It is hard to buy food or pay rent when you are unemployed. Double-income families can usually handle the effects of unemployment by relying on one income instead of two. In this situation, families are forced to cut back. Right now the world economy is growing, and people are spending more. The falling unemployment rate has caused a number of low-cost companies to suffer.
McDonald’s Corporation (NYSE:MCD) is the staple of the fast food industry. With its dollar menu it is able to provide a cheap meal to meet the needs of income constrained consumers. The company has grown rapidly in the past couple years, but it is not immune to global economic improvement. In the first quarter of 2013 U.S. comparable sales declined by 1.2%, and challenging conditions in China and Japan further dragged down comparable sales in Asia/Pacific, Middle East and Africa by 3.3%.
The company’s sudden growth after the 2008 recession probably won’t be repeated any time soon. Its one year revenue growth rate of 2.1% is far below its five year revenue growth rate of 3.9%. On the positive side, the company enjoys a profit margin of 14.9%.
Yum! Brands, Inc. (NYSE:YUM) is not immune to China’s improving employment prospects. More of China’s workers are moving to the cities in search of higher paying jobs. Yum! Brands, Inc. (NYSE:YUM) serves these Chinese consumers who are looking for a little extra without breaking the bank. The company has made a major bet on China and of its $13.6 billion 2012 revenues, around $6.9 billion came from the company’s China division.
Yum! Brands, Inc. (NYSE:YUM) has some major short term difficulties. In its first quarter results, KFC same store sales in China fell by 20% after a supplier sold meat with too many antibiotics. Considering the situation, Yum! Brands, Inc. (NYSE:YUM)’s profit margin of 14.5% is respectable. The company has a latent risk with its significant debt load. Its total debt to equity ratio of 1.28 is far above McDonald’s.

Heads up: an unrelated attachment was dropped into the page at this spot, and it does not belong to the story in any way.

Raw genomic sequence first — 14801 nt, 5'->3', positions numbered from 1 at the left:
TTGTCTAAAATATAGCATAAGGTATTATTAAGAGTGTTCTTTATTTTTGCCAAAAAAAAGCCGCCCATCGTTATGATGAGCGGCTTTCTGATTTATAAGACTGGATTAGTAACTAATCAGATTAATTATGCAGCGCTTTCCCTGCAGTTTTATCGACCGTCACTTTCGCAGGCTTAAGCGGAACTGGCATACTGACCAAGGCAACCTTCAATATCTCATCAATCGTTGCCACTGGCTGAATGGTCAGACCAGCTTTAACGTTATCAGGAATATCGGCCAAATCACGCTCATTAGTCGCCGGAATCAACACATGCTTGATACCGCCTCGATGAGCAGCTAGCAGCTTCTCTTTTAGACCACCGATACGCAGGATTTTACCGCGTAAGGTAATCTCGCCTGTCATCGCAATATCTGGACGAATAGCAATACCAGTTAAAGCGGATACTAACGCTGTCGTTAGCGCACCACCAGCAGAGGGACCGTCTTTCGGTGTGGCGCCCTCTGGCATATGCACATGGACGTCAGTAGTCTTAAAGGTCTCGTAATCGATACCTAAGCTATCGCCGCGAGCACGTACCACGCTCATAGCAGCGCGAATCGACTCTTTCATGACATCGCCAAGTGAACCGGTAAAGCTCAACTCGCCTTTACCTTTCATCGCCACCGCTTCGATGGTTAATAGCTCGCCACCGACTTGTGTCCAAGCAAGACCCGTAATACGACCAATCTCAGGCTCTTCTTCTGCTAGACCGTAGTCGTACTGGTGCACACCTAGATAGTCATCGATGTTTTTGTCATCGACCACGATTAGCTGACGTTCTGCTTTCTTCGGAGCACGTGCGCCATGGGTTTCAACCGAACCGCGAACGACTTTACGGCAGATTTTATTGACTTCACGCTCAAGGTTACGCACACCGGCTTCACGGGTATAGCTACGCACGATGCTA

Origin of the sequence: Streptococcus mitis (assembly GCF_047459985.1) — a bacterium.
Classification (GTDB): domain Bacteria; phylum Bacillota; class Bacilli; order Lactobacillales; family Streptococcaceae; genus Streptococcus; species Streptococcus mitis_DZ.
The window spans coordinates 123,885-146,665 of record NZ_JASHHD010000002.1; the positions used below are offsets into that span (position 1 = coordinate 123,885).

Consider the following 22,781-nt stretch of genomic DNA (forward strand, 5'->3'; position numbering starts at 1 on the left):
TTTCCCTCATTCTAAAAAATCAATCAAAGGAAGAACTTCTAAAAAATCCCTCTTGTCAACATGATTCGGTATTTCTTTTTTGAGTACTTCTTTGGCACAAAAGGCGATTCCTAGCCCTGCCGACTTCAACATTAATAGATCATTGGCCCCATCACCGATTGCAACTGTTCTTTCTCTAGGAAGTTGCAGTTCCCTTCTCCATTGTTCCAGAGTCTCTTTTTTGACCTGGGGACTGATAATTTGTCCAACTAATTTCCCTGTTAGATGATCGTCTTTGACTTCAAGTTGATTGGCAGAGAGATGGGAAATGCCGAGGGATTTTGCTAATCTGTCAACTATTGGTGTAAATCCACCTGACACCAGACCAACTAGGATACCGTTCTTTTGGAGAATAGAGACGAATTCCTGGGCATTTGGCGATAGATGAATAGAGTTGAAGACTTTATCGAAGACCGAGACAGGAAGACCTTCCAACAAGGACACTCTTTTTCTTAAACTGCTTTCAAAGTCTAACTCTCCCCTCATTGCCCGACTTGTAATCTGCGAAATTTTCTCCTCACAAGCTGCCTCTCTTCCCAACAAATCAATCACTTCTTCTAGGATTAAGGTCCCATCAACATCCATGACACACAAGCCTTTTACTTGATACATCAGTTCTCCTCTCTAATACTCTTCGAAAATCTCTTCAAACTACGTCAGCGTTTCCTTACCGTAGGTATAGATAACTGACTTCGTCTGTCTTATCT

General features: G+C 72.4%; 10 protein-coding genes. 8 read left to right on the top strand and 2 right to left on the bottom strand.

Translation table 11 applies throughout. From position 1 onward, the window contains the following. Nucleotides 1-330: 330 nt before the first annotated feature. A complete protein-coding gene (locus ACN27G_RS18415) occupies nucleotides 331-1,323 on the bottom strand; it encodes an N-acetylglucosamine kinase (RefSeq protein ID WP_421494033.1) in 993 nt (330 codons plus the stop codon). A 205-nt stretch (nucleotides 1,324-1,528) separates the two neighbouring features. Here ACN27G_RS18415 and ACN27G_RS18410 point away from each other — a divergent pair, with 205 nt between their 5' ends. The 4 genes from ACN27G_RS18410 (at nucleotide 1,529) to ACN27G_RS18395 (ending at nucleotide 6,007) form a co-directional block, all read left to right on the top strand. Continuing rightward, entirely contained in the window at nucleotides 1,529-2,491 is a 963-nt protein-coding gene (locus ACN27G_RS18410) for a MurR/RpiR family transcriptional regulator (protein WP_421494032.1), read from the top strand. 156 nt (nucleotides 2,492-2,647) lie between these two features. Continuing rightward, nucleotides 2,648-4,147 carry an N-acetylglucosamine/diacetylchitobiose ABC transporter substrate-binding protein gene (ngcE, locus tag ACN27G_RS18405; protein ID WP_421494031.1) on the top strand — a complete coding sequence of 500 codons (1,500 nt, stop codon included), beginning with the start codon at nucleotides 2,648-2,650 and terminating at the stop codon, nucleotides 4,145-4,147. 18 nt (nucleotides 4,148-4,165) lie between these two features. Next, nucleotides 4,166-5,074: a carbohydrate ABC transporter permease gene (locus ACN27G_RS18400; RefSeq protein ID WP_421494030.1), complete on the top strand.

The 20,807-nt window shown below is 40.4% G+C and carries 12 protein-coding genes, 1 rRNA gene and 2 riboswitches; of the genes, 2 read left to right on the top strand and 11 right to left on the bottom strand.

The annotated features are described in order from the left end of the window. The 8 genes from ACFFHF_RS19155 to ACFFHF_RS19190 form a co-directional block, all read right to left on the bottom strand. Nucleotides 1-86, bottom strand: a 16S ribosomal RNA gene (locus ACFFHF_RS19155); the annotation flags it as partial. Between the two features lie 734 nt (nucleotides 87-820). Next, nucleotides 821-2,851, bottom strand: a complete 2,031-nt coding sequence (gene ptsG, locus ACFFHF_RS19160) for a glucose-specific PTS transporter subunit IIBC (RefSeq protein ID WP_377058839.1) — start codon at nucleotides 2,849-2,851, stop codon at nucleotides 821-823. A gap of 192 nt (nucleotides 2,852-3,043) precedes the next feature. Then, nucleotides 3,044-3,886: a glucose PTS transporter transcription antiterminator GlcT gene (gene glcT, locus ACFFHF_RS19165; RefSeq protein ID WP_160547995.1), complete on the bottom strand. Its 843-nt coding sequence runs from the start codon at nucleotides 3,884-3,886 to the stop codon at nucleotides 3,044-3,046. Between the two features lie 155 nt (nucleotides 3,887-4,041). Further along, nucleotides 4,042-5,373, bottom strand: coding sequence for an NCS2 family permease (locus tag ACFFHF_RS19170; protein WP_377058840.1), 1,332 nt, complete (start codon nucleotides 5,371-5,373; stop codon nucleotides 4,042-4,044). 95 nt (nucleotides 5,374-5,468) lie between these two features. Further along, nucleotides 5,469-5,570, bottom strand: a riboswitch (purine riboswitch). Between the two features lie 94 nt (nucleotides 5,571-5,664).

Wal-Mart Stores, Inc. (NYSE:WMT) is known for one thing; low prices. The company serves millions of lower income Americans who cannot afford to shop at higher-end establishments. Food is a necessity and Wal-Mart Stores, Inc. (NYSE:WMT) sold more than $240 billion of it in 2012. Combining these two facts makes Wal-Mart Stores, Inc. (NYSE:WMT) America’s most powerful low-cost grocery.
The low unemployment rate of skilled workers hurts the company. Many people prefer to shop at higher quality stores if possible. In the first qaurter of 2013 executives worked as hard as possible to distract investors from its 1.4% decline in comparable U.S. same store sales. Overall, The company is still profitable with a return on investment of 15.1% and a profit margin of 3.8%. Wal-Mart Stores, Inc. (NYSE:WMT) is a good play on American economic hardship, but short term improvements in the economy will challenge the firm.